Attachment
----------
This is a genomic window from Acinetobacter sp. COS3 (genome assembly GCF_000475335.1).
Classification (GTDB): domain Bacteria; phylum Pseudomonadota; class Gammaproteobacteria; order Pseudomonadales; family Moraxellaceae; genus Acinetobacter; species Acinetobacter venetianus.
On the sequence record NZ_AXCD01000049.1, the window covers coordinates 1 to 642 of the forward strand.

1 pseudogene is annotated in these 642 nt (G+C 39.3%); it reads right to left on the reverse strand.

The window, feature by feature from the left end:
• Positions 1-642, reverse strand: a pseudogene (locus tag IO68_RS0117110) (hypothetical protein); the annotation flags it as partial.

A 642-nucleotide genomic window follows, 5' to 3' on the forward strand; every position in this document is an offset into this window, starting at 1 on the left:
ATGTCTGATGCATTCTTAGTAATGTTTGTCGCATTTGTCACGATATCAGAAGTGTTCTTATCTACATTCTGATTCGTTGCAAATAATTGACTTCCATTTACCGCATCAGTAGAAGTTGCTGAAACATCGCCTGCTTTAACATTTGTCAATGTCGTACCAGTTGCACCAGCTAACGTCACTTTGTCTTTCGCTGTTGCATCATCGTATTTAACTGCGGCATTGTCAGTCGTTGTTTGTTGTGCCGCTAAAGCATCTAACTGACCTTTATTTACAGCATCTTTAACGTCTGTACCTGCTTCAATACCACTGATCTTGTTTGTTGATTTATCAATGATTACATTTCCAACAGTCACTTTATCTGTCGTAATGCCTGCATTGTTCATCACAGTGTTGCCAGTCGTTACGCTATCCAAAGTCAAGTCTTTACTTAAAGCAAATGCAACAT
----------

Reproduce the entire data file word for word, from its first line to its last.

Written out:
This is a genomic window from Acinetobacter sp. COS3 (genome assembly GCF_000475335.1).
Classification (GTDB): domain Bacteria; phylum Pseudomonadota; class Gammaproteobacteria; order Pseudomonadales; family Moraxellaceae; genus Acinetobacter; species Acinetobacter venetianus.
On the sequence record NZ_AXCD01000049.1, the window covers coordinates 1 to 642 of the forward strand.

1 pseudogene is annotated in these 642 nt (G+C 39.3%); it reads right to left on the reverse strand.

The window, feature by feature from the left end:
• Positions 1-642, reverse strand: a pseudogene (locus tag IO68_RS0117110) (hypothetical protein); the annotation flags it as partial.

A 642-nucleotide genomic window follows, 5' to 3' on the forward strand; every position in this document is an offset into this window, starting at 1 on the left:
ATGTCTGATGCATTCTTAGTAATGTTTGTCGCATTTGTCACGATATCAGAAGTGTTCTTATCTACATTCTGATTCGTTGCAAATAATTGACTTCCATTTACCGCATCAGTAGAAGTTGCTGAAACATCGCCTGCTTTAACATTTGTCAATGTCGTACCAGTTGCACCAGCTAACGTCACTTTGTCTTTCGCTGTTGCATCATCGTATTTAACTGCGGCATTGTCAGTCGTTGTTTGTTGTGCCGCTAAAGCATCTAACTGACCTTTATTTACAGCATCTTTAACGTCTGTACCTGCTTCAATACCACTGATCTTGTTTGTTGATTTATCAATGATTACATTTCCAACAGTCACTTTATCTGTCGTAATGCCTGCATTGTTCATCACAGTGTTGCCAGTCGTTACGCTATCCAAAGTCAAGTCTTTACTTAAAGCAAATGCAACAT